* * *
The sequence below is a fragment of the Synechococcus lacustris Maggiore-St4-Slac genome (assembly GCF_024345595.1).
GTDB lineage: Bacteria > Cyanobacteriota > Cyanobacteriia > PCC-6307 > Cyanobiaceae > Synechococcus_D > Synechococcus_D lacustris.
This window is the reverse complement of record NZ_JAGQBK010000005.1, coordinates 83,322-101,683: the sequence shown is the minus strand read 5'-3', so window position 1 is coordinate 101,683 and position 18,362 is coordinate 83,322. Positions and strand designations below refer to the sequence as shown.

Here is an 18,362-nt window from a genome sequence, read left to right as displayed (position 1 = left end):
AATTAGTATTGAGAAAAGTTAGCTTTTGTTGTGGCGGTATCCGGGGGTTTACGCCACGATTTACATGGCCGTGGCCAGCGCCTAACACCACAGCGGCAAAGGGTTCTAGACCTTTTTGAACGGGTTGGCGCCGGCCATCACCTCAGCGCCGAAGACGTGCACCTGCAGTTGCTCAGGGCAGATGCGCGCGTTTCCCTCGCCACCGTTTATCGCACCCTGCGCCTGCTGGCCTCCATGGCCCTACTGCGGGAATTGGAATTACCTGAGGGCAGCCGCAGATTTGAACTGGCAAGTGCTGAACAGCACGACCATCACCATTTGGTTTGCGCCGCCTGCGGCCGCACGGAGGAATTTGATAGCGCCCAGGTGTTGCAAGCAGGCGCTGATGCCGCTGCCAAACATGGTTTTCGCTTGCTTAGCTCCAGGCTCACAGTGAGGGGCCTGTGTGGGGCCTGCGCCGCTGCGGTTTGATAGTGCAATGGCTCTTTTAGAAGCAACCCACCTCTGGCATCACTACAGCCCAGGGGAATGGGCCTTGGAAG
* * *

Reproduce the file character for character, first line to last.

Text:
The sequence below is a fragment of the Synechococcus lacustris Maggiore-St4-Slac genome (assembly GCF_024345595.1).
GTDB lineage: Bacteria > Cyanobacteriota > Cyanobacteriia > PCC-6307 > Cyanobiaceae > Synechococcus_D > Synechococcus_D lacustris.
This window is the reverse complement of record NZ_JAGQBK010000005.1, coordinates 83,322-101,683: the sequence shown is the minus strand read 5'-3', so window position 1 is coordinate 101,683 and position 18,362 is coordinate 83,322. Positions and strand designations below refer to the sequence as shown.

Here is an 18,362-nt window from a genome sequence, read left to right as displayed (position 1 = left end):
AATTAGTATTGAGAAAAGTTAGCTTTTGTTGTGGCGGTATCCGGGGGTTTACGCCACGATTTACATGGCCGTGGCCAGCGCCTAACACCACAGCGGCAAAGGGTTCTAGACCTTTTTGAACGGGTTGGCGCCGGCCATCACCTCAGCGCCGAAGACGTGCACCTGCAGTTGCTCAGGGCAGATGCGCGCGTTTCCCTCGCCACCGTTTATCGCACCCTGCGCCTGCTGGCCTCCATGGCCCTACTGCGGGAATTGGAATTACCTGAGGGCAGCCGCAGATTTGAACTGGCAAGTGCTGAACAGCACGACCATCACCATTTGGTTTGCGCCGCCTGCGGCCGCACGGAGGAATTTGATAGCGCCCAGGTGTTGCAAGCAGGCGCTGATGCCGCTGCCAAACATGGTTTTCGCTTGCTTAGCTCCAGGCTCACAGTGAGGGGCCTGTGTGGGGCCTGCGCCGCTGCGGTTTGATAGTGCAATGGCTCTTTTAGAAGCAACCCACCTCTGGCATCACTACAGCCCAGGGGAATGGGCCTTGGAAG